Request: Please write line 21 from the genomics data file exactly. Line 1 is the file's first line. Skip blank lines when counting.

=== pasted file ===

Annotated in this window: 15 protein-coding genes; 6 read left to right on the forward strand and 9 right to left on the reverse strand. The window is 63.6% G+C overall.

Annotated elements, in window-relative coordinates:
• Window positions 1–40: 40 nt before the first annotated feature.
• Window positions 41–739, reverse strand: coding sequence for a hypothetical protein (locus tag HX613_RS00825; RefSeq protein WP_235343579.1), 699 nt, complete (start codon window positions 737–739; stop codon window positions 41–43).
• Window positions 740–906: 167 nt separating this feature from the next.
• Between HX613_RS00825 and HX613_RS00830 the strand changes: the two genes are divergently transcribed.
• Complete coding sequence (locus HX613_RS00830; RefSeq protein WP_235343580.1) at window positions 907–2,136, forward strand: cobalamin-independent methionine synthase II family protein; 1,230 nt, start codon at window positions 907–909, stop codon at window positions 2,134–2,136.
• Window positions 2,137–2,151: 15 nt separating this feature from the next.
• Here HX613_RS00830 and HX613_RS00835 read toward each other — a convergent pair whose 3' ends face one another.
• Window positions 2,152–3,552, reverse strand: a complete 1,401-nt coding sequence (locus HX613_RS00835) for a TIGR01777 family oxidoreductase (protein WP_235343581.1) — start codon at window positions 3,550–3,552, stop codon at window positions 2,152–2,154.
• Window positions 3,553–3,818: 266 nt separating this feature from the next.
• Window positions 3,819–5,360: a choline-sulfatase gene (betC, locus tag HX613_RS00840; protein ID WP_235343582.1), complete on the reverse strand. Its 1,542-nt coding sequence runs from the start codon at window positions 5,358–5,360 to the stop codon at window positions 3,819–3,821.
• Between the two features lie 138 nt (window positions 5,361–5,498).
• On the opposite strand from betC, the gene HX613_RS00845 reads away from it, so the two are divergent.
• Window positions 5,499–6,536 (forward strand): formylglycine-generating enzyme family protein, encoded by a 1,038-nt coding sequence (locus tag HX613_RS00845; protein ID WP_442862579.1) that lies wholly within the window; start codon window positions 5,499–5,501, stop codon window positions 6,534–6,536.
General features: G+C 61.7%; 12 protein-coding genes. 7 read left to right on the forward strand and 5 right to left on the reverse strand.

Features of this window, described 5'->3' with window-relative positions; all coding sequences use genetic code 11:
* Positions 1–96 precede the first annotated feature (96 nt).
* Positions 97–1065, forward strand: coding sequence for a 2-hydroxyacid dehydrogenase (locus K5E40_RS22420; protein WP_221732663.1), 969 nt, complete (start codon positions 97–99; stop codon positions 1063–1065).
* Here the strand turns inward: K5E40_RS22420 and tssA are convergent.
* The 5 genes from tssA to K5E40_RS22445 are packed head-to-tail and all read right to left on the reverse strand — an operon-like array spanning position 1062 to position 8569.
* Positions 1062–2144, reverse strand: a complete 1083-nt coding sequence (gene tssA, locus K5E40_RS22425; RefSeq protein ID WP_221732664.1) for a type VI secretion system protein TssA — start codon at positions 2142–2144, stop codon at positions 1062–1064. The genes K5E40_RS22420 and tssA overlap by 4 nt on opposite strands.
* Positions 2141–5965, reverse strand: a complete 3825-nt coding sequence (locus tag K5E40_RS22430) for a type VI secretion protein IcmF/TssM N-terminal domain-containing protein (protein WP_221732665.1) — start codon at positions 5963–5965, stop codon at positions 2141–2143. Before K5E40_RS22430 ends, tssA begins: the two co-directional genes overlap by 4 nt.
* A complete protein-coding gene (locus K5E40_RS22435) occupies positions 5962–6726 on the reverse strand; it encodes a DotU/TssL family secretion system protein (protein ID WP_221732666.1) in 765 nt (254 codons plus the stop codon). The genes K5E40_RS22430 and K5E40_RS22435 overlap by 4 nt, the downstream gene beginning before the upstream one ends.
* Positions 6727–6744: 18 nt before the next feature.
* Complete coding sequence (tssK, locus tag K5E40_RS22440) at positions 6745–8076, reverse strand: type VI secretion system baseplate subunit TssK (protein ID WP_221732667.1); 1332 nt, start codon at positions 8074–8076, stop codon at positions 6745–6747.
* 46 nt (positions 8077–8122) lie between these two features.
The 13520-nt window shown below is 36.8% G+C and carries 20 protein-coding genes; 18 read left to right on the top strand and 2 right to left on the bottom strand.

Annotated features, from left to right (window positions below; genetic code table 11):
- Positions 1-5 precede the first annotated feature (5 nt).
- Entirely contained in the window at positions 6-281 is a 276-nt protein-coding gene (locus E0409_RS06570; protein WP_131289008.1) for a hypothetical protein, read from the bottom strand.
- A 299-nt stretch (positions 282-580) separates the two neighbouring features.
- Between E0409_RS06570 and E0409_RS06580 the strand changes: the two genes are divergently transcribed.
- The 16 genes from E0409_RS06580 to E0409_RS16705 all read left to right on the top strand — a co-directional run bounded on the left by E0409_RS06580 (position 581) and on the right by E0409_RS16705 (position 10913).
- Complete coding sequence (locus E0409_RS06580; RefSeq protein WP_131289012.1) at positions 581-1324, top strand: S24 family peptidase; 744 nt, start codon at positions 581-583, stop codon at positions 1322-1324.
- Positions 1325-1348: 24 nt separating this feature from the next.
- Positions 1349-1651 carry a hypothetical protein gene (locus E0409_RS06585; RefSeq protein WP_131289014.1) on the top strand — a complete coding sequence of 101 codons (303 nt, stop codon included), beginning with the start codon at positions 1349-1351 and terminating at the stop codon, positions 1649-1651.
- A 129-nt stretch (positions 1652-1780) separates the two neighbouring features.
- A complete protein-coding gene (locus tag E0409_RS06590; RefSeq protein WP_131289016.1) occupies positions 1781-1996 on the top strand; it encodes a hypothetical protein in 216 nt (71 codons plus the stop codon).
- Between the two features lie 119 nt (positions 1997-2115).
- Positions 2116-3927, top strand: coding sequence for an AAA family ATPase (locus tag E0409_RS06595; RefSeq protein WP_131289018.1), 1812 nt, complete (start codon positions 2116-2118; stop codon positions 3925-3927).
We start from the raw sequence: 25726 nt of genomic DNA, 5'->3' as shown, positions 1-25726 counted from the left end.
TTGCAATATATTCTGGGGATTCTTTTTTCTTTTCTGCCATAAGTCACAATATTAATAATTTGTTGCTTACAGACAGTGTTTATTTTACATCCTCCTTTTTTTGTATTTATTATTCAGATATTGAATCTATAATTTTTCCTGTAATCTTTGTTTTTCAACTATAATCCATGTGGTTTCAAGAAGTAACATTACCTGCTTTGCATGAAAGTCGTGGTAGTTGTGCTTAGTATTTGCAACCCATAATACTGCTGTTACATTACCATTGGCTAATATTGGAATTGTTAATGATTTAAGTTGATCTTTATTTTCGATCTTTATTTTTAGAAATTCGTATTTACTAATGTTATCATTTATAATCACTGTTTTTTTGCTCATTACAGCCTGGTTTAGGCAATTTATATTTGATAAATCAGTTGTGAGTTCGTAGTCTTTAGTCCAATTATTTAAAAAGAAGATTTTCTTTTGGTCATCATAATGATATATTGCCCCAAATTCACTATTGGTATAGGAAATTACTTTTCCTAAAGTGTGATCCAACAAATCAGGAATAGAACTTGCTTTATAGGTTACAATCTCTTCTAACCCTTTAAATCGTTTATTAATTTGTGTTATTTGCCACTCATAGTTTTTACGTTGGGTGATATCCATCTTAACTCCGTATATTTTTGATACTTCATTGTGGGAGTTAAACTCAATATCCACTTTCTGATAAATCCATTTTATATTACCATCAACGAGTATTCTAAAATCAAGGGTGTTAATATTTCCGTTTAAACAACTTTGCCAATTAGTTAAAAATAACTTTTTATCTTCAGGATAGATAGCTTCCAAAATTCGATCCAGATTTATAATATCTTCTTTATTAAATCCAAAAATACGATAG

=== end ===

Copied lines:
* The 5 genes from tssA to K5E40_RS22445 are packed head-to-tail and all read right to left on the reverse strand — an operon-like array spanning position 1062 to position 8569.